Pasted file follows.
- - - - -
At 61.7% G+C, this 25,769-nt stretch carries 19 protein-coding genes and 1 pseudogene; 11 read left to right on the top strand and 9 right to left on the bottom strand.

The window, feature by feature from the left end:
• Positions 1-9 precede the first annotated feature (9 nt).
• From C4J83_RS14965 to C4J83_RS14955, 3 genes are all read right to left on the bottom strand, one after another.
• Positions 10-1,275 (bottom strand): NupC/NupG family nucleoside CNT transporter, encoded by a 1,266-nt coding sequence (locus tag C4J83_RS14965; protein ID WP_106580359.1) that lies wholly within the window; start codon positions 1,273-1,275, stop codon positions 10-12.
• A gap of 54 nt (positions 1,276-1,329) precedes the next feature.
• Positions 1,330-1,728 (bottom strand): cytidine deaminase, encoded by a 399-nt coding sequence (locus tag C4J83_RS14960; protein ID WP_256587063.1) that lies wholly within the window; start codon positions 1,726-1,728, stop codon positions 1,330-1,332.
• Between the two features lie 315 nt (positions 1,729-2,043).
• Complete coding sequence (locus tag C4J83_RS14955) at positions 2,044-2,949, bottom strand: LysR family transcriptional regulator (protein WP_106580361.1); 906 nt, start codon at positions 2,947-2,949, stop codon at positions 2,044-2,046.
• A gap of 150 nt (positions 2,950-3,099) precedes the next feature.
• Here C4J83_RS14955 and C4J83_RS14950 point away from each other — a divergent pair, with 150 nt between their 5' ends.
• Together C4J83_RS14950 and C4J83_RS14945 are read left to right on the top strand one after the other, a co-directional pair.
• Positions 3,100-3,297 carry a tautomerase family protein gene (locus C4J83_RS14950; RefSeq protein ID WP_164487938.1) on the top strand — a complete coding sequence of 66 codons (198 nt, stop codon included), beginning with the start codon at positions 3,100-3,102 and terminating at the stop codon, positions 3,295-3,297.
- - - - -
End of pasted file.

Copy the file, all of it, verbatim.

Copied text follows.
At 61.7% G+C, this 25,769-nt stretch carries 19 protein-coding genes and 1 pseudogene; 11 read left to right on the top strand and 9 right to left on the bottom strand.

The window, feature by feature from the left end:
• Positions 1-9 precede the first annotated feature (9 nt).
• From C4J83_RS14965 to C4J83_RS14955, 3 genes are all read right to left on the bottom strand, one after another.
• Positions 10-1,275 (bottom strand): NupC/NupG family nucleoside CNT transporter, encoded by a 1,266-nt coding sequence (locus tag C4J83_RS14965; protein ID WP_106580359.1) that lies wholly within the window; start codon positions 1,273-1,275, stop codon positions 10-12.
• A gap of 54 nt (positions 1,276-1,329) precedes the next feature.
• Positions 1,330-1,728 (bottom strand): cytidine deaminase, encoded by a 399-nt coding sequence (locus tag C4J83_RS14960; protein ID WP_256587063.1) that lies wholly within the window; start codon positions 1,726-1,728, stop codon positions 1,330-1,332.
• Between the two features lie 315 nt (positions 1,729-2,043).
• Complete coding sequence (locus tag C4J83_RS14955) at positions 2,044-2,949, bottom strand: LysR family transcriptional regulator (protein WP_106580361.1); 906 nt, start codon at positions 2,947-2,949, stop codon at positions 2,044-2,046.
• A gap of 150 nt (positions 2,950-3,099) precedes the next feature.
• Here C4J83_RS14955 and C4J83_RS14950 point away from each other — a divergent pair, with 150 nt between their 5' ends.
• Together C4J83_RS14950 and C4J83_RS14945 are read left to right on the top strand one after the other, a co-directional pair.
• Positions 3,100-3,297 carry a tautomerase family protein gene (locus C4J83_RS14950; RefSeq protein ID WP_164487938.1) on the top strand — a complete coding sequence of 66 codons (198 nt, stop codon included), beginning with the start codon at positions 3,100-3,102 and terminating at the stop codon, positions 3,295-3,297.